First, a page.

Clause 10 of the Letters Patent reads as under:
"An appeal shall lie... from the judgment (not being a judgment passed in exercise of appellate jurisdiction in respect of a decree or order made in exercise of the appellate jurisdiction by a Court subject to the superintendence of High Court... and not being an order made in exercise of reversional jurisdiction...) of one Judge of the said High Court... and in exercise of appellate jurisdiction in respect of a decree or order made in exercise of appellate jurisdiction by a court subject to the Superintendence of the said High Court where the Judge who passed the judgment declares that the case is a fit one for appeal..." It would, thus, be seen that Clause 10 of the Letters Patent consists of only two parts. In the first part, an appeal shall lie from a judgment of a learned single Judge to the Division Bench not being a judgment passed in exercise of the appellate jurisdiction or reversional jurisdiction. In other cases, where the learned single Judge exercises the appellate jurisdiction, if he certifies that it is a fit case for an appeal to the Division Bench.
Notwithstanding the prohibition contained in the latter part of clause 10, an appeal would lie. It is seen that the Division Bench in Sukuri Dibya's case (supra) has interpreted Clause 10 and stated that it consists of three components, namely:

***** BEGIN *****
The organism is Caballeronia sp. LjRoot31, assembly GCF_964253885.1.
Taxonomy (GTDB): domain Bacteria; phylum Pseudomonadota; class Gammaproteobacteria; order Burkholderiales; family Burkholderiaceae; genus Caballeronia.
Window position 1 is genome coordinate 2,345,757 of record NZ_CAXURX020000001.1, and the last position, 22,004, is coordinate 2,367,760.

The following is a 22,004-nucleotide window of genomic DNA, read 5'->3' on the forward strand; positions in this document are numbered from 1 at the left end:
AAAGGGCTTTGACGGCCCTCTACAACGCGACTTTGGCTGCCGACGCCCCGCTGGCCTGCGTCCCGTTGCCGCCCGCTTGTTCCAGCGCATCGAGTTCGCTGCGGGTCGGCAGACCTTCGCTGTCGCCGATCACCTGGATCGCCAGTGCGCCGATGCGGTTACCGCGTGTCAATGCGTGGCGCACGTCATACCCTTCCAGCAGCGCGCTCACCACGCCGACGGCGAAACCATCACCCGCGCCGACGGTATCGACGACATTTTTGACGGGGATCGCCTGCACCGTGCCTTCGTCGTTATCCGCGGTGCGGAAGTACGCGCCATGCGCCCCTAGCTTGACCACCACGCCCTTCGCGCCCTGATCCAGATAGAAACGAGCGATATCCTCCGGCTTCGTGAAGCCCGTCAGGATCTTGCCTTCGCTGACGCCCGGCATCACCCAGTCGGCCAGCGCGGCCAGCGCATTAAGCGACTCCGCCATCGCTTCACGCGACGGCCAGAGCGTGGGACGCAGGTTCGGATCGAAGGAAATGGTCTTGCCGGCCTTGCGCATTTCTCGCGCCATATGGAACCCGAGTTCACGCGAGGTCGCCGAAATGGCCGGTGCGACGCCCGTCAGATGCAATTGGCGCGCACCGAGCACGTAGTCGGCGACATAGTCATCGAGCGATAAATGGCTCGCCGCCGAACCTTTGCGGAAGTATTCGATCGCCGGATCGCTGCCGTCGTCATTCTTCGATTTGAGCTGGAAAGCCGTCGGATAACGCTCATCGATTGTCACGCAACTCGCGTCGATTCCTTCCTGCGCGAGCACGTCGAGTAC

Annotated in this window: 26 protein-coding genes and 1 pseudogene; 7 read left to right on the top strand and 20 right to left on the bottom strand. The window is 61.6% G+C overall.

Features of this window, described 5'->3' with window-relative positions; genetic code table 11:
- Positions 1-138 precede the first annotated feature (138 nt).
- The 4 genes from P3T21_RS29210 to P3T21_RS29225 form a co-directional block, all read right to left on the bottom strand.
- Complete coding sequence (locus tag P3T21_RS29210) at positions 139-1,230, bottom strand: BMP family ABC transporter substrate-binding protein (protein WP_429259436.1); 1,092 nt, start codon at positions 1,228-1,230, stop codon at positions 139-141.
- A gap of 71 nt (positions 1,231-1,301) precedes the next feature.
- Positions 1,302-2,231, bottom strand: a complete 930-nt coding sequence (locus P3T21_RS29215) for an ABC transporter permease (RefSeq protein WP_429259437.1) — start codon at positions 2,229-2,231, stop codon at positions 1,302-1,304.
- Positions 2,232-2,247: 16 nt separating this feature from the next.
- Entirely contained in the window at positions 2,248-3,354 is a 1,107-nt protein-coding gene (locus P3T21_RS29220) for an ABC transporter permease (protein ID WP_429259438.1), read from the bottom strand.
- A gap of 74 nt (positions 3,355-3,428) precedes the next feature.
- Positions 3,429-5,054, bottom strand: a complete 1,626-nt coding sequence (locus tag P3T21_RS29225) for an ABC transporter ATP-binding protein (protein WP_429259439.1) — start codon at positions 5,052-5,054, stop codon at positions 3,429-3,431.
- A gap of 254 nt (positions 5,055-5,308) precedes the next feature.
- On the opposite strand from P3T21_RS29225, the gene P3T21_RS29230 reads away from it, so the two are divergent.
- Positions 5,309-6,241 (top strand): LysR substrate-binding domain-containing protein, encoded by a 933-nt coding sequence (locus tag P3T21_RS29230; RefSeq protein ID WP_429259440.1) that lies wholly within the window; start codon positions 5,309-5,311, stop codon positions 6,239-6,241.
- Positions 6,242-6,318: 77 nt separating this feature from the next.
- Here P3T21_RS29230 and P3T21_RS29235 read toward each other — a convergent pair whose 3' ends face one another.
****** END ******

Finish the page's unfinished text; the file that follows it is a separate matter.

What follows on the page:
"(i) Judgment of single Judge passed in exercise of original jurisdiction;
(ii) Judgment of a single Judge passed in exercise of appellate jurisdiction against a judgment passed by a court subject to the superintendence of the High Court in exercise of its original jurisdiction: and (iii) against judgment of a single Judge passed in exercise of its appellate jurisdiction against the judgment passed by a Court subject to the superintendence of the High Court in exercise of its appellate jurisdiction;
The above analysis of the learned Judges in that behalf is not correct as we have stated above. The same was repeated by the Full Bench in Birendra Kr. Majhi's case (supra).
The question then is: whether notwithstanding such prohibition, though an order of injunction passed by the learned single Judge in the appellate jurisdiction under Order XXXIX Rule 1 is a judgment as held by this Court in Shah Babulal Khimji vs. Jayaben D.C. Kania & Anr. [(1981) 4 SCC 8], an appeal would lie on the basis thereof? It is contended that an appeal would lie to the Division Bench. We find no force in the contention. It is true that the learned Judges composing of the Division Bench as well as the Full Bench of the High Court construed that the ratio in Shah Babulal Khimji's case would attract item (ii) of the analysis of the learned Judges and, therefore, an appeal would lie to the Division Bench. We are of the view that the learned Judges, with due respect, have no understood the scope of the judgment in Shah Babulal Khimji's case in its proper perspective. Therein, the learned single Judge exercising the original jurisdiction of the High Court passed an order in applications filed under Order XL Rule 1 for appointment of a receiver and issue of injunction order under Order XXXIX Rule 1.